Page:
Sunday, December 02, 2007

When Food Stars Align

By my own declaration (and that of most people who have eaten my cooking) I’m a pretty good cook. Ninety-five percent of the time whatever I prepare is edible and sometimes exceptionally so. Food is one of my great pleasures, and when I am unable to enjoy it, either from time or illness, I’d rather just not eat.

The idea got into my head while on the phone with a friend earlier. He spent the weekend suffering from sinus congestion as many of us find ourselves doing now (Austin has been named Fall Allergy Capital of the United States).

He had just eaten the food he craves when ill. I commented that I don’t eat when I don’t feel well. As we talked, he commented on eating as a matter of necessity. He sees food as important and finds a way to eat even when not feeling well. I admire that quality because I’ve never been able to do it. If I can’t enjoy it, I just won’t eat.

Throughout the conversation, I could smell the bread then baking in the oven. I have purchased only one loaf of bread since Christmas 1999 when my mother gave me a bread maker. The bread maker has been in the closet since I moved to Austin and came out of the closet. I much prefer to make bread by hand now. Sunday afternoon and evening, whenever possible, is reserved for bread making.

Just like the bulk of food I prepare, I have no set recipe for bread. Bread simply consists of flour, milk, egg, salt, yeast – and anything else one wants to add to give it some zing or zest. Today I went with dried cranberries which I had run through the food processor briefly.

Occasionally the food-stars align and the dish I make comes out exceptionally well. Today was one of those days and the bread rose beautifully and symmetrically, browned evenly, and contained the perfect texture on the inside.

Don’t believe me – here’s photo evidence!

I think tomorrow night, I’ll be having peanut butter and jelly French toast with cranberry bread!

Thursday, November 29, 2007

Hazardous to Humans

Today while drying my hands in the men’s room at work I glanced down into the trash can and could read part of a label that had been torn off a bottle or box of some product. In bold letters it proclaimed: Hazardous to Humans and Domestic Animals.

I really wanted to learn more, but did not want to be “that guy” caught rummaging through the garbage in the men’s room. I’ll probably have this job for a few more years, so that’s not a reputation I want to carry with me.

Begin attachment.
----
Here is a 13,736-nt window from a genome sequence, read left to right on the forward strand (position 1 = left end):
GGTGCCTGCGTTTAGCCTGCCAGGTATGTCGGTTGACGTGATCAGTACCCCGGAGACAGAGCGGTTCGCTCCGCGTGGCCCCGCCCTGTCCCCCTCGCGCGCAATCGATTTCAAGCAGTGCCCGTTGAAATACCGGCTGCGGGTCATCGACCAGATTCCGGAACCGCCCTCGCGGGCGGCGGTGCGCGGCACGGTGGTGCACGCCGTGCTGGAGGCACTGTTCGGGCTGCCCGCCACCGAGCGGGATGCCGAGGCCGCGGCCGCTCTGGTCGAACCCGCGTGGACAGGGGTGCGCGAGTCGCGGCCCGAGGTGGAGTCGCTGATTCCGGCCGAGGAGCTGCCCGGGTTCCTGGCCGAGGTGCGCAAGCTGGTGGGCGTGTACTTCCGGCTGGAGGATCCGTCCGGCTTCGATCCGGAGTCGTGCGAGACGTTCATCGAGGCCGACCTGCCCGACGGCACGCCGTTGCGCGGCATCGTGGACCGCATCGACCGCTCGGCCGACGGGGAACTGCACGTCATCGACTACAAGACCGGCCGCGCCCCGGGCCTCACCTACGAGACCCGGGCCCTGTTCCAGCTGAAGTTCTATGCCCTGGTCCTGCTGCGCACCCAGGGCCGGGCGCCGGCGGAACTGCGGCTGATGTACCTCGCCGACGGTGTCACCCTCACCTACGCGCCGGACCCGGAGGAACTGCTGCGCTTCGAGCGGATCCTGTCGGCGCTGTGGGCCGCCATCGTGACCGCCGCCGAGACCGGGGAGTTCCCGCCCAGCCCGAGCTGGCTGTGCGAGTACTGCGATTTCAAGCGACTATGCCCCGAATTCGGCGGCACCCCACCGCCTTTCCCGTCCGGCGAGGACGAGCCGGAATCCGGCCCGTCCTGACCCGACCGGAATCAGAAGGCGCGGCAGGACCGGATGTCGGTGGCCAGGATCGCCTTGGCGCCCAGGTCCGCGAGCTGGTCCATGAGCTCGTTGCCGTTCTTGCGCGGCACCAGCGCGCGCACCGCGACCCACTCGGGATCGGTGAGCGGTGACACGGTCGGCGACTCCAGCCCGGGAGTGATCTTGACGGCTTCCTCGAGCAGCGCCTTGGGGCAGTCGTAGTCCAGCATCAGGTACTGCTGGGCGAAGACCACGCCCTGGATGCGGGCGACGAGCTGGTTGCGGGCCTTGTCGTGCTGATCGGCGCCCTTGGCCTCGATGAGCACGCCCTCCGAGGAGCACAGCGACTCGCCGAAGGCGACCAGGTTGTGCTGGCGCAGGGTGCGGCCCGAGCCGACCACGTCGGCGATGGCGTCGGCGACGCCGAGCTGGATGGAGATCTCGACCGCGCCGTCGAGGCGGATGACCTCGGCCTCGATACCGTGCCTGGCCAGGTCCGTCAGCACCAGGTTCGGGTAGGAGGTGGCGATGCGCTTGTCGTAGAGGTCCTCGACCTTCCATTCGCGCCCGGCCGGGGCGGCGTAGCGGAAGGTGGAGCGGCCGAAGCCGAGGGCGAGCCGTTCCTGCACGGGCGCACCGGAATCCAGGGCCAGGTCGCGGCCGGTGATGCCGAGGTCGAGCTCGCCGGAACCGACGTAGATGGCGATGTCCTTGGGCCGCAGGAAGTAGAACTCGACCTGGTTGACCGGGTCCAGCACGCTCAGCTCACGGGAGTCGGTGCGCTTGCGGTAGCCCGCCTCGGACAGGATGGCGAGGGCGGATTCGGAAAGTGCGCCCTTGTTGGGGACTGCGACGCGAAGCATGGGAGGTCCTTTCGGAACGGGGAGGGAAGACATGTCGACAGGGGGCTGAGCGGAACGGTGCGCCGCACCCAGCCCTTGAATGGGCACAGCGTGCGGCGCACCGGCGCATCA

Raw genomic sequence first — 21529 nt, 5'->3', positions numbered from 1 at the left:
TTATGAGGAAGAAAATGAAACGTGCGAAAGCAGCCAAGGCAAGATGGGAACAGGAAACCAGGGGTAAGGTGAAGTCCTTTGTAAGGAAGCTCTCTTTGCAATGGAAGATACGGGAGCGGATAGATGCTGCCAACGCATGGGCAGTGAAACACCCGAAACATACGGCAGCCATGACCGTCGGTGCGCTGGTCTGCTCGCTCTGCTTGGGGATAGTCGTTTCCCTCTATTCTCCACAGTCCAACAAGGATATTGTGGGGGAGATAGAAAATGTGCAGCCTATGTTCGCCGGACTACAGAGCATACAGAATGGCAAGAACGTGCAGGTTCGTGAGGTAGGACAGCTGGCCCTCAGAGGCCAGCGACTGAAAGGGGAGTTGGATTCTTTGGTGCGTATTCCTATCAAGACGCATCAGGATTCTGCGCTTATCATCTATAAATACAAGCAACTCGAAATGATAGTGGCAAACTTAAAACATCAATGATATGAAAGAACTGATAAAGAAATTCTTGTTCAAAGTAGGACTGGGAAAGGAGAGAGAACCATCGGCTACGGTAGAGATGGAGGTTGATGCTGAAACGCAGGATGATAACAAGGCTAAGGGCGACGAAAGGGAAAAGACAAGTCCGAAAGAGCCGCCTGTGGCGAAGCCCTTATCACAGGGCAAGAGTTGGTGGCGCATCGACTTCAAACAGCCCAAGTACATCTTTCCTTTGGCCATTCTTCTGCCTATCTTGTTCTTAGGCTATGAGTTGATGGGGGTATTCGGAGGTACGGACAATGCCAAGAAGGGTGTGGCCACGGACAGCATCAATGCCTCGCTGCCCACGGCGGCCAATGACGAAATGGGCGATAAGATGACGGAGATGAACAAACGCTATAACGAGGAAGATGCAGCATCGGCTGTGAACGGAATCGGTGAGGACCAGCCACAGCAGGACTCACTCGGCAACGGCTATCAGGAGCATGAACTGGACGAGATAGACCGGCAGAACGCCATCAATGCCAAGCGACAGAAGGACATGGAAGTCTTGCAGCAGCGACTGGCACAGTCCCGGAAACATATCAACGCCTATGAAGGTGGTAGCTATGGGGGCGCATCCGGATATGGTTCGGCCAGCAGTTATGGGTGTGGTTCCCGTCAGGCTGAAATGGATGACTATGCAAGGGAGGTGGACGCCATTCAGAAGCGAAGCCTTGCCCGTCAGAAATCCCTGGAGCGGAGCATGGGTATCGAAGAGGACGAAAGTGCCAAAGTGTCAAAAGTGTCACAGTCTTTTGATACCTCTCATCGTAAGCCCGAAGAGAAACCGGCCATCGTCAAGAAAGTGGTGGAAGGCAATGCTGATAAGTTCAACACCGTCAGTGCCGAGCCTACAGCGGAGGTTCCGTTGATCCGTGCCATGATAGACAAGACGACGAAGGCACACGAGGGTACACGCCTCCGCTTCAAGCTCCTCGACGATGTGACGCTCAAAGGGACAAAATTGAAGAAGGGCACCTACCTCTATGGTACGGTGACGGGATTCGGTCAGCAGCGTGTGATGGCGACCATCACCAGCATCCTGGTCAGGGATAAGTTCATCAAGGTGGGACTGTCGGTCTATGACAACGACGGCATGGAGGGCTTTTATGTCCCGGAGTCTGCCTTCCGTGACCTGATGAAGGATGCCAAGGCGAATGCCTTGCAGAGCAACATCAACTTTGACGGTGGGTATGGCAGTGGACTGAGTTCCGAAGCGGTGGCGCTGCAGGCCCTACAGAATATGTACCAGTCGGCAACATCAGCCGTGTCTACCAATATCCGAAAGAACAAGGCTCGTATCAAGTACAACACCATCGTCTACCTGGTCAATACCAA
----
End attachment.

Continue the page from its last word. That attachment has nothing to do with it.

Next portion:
From the edges of the label I could see, it had obviously been torn, so I’m not certain I could have even learned the name of the product it boldly warned me about.

Was this something the custodian was spraying around my desk?

Is it the reason I no longer have wood ants crawling around the window but have a lingering cough?

Is it the sweet-clean concoction they mix in the mop water?

All I know is that it is something used in the building and it is something Hazardous to Humans and Domestic Animals.

Which leads me to wonder:

Does that mean it is safe for wild animals?

Does appropriate disposal mean pouring it into the creek or down an open sewer with direct drain to the river?

Maybe tomorrow I’m going to be “that guy” who demands the custodians open up their secret stash of products so I can read all the labels to put my paranoia aside – or make it worse.

Monday, November 26, 2007

Family Guy...or Not

I’ve always wanted to be a father. Even though I knew I would not have a traditional family or biological child, adoption remained an option I have considered from time to time. However, after having two little ones in my house for a few hours, I’m rethinking that idea.

When my brothers and I were young, our parents always warned us about being quiet and still whenever we went to visit old relatives or neighbors – anyone who was not used to having small children around. They said it made them nervous.